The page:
I guess this post could be more aptly named, “Native American Research at your nearest National Archives regional facility,” but would you have have dosed off? I nearly did just writing it.
I have mentioned in other blog posts my love for the National Archives website, and today I noticed they have really pumped up the section on Native American research, so I thought I would give you an idea of what you might find. I hope you will want to venture farther and explore the links there, as there are some fascinating records to be found. And if you don’t have any Native American ancestry, don’t stop reading here!
If your ancestors made their way Out West, the chances are very high their lives intersected with the native population (land ownership issues, water rights, commerce, schools, employment, etc.), and this generated records. Some of the most valuable genealogical records I have for my non-native Arizona and New Mexico ancestors come from records held by the BIA, or Bureau of Indian Affairs, or Record Group 75 at NARA (the National Archives).
Research a Specific Topic, then choose Ethnic Heritage and American Indian Heritage
Right now your only options are “An individual or family” or “Treaties or past laws”, but I am anxious to see the completion of other categories.
Notice, too, the left column where you can go directly to relevant record groups. Each link takes you to a page with more links and information on how to find and use valuable records such as school records, rolls, BIA records, and more.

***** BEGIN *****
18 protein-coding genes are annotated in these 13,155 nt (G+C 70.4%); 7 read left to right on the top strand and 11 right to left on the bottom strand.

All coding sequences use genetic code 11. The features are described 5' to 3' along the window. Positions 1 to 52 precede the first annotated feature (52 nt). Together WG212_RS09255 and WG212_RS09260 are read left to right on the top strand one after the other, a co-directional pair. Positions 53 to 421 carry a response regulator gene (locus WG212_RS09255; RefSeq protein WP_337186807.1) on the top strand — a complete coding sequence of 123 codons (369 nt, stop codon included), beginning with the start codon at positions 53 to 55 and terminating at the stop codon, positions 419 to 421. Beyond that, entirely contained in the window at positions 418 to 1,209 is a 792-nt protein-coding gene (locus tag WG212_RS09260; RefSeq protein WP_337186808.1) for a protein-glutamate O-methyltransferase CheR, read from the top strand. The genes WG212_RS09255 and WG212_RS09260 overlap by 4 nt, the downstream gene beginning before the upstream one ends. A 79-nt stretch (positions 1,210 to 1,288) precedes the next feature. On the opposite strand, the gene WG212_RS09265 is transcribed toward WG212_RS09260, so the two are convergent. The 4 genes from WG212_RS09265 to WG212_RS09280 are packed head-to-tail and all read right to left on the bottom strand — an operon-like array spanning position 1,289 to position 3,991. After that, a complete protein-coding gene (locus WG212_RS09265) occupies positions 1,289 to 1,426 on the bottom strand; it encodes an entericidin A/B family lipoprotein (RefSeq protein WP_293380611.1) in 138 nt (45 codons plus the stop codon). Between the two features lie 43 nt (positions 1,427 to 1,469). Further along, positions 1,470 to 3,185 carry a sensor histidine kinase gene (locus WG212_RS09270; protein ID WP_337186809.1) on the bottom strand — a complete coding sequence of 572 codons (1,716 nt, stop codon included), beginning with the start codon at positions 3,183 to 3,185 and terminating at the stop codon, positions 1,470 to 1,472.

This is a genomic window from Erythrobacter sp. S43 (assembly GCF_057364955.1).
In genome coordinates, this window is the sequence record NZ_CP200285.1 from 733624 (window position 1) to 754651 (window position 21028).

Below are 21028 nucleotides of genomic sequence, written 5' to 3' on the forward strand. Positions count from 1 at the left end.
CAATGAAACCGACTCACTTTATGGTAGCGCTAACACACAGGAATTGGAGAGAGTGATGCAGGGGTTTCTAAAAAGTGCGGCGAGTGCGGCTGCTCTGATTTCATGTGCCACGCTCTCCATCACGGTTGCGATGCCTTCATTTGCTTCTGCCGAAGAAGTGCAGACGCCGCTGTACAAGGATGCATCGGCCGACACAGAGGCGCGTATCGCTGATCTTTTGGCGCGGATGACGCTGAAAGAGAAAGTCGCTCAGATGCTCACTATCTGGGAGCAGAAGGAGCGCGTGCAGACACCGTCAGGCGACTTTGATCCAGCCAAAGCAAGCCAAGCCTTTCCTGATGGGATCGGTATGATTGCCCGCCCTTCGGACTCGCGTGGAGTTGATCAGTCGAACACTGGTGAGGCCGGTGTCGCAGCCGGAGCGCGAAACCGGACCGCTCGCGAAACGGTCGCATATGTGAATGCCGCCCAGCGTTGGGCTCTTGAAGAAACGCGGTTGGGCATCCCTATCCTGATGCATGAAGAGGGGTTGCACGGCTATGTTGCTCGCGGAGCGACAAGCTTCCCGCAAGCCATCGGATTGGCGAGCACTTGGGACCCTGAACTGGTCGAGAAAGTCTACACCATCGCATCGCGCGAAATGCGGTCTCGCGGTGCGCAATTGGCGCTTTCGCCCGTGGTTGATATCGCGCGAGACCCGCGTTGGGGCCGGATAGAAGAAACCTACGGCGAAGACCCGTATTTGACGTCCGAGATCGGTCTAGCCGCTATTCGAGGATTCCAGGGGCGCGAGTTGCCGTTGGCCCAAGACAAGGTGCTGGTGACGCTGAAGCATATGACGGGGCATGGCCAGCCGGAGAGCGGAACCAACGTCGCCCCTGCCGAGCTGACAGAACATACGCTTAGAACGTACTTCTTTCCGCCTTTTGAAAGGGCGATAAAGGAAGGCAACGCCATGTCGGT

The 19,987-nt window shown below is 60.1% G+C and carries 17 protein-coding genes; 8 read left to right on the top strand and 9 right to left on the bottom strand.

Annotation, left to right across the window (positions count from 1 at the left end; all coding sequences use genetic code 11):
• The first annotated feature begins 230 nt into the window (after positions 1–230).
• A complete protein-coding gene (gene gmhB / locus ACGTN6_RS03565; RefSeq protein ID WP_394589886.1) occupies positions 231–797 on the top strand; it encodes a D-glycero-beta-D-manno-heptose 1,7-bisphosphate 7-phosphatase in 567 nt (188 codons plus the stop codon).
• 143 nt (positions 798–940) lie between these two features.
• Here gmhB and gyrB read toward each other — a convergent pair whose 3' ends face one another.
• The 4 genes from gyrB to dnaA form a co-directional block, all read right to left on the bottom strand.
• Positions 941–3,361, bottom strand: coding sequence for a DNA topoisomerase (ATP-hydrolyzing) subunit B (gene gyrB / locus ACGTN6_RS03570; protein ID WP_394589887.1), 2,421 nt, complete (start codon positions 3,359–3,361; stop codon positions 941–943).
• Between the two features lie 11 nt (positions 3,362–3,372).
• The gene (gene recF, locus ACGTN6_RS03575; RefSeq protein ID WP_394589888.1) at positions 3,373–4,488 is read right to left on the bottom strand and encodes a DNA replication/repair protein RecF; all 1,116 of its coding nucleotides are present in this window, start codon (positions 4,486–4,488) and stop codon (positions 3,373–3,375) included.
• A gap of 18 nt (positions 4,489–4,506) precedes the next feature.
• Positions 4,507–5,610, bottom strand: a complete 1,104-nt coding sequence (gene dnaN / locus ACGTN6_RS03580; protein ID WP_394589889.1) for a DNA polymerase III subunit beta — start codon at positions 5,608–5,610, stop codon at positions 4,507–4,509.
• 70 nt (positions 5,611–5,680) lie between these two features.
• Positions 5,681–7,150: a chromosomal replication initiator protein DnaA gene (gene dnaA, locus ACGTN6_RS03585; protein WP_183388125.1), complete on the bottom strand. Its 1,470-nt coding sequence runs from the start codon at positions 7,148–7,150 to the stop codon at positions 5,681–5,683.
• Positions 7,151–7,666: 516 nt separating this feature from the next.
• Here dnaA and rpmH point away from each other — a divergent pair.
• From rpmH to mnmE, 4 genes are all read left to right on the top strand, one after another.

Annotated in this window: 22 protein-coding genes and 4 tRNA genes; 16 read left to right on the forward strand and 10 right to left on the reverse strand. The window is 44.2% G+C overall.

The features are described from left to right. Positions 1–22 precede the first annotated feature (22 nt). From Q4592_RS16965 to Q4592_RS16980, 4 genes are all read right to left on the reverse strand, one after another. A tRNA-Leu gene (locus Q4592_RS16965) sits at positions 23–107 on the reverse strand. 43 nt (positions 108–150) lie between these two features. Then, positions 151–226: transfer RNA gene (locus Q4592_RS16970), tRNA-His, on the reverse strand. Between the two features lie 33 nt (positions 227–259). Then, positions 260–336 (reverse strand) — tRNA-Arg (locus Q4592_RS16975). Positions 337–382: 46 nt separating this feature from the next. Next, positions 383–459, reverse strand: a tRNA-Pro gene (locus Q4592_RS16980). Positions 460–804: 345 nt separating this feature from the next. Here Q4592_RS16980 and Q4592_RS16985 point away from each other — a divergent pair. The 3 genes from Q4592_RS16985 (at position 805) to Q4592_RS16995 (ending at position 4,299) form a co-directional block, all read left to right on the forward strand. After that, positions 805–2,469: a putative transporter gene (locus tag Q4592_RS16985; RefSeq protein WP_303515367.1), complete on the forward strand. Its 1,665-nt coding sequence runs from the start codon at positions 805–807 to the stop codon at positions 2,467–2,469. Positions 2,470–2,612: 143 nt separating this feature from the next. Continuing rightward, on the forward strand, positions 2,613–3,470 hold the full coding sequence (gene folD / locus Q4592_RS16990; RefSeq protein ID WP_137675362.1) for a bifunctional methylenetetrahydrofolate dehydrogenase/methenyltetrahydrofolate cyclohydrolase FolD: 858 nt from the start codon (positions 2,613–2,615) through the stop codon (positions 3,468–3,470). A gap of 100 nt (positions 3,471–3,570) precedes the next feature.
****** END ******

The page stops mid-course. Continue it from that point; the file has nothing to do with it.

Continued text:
Clicking on “Researching an individual or family” will bring you to a page with more helps, and a link to “Learn more about researching an individual and family in American Indian records,” but notice, too the link to “Learn about specific tribes in each state.” This brings up a very helpful page, with help for navigating RG 75, and links to BIA records arranged by state:
If you do find a record you would like to search, there are several ways of accessing it if you are not planning a visit to the repository where it is held.
First, see if it has been microfilmed and if copies exist at the Salt Lake Family History Library (you can rent it and have it sent to your local Family History Center). Look for the film on WorldCat and see if it is held in another repository that might participate in inter-library loans.
If it is not on microfilm, or even if it is, email the National Archives location where it is housed and ask a reference librarian if there are look-up services for this record group. If not, and you are reasonably sure it will yield results for you, hire a researcher to go onsite. The records of the National Archives are rich and varied, and if your ancestors headed Out West you could have some very rewarding research ahead of you.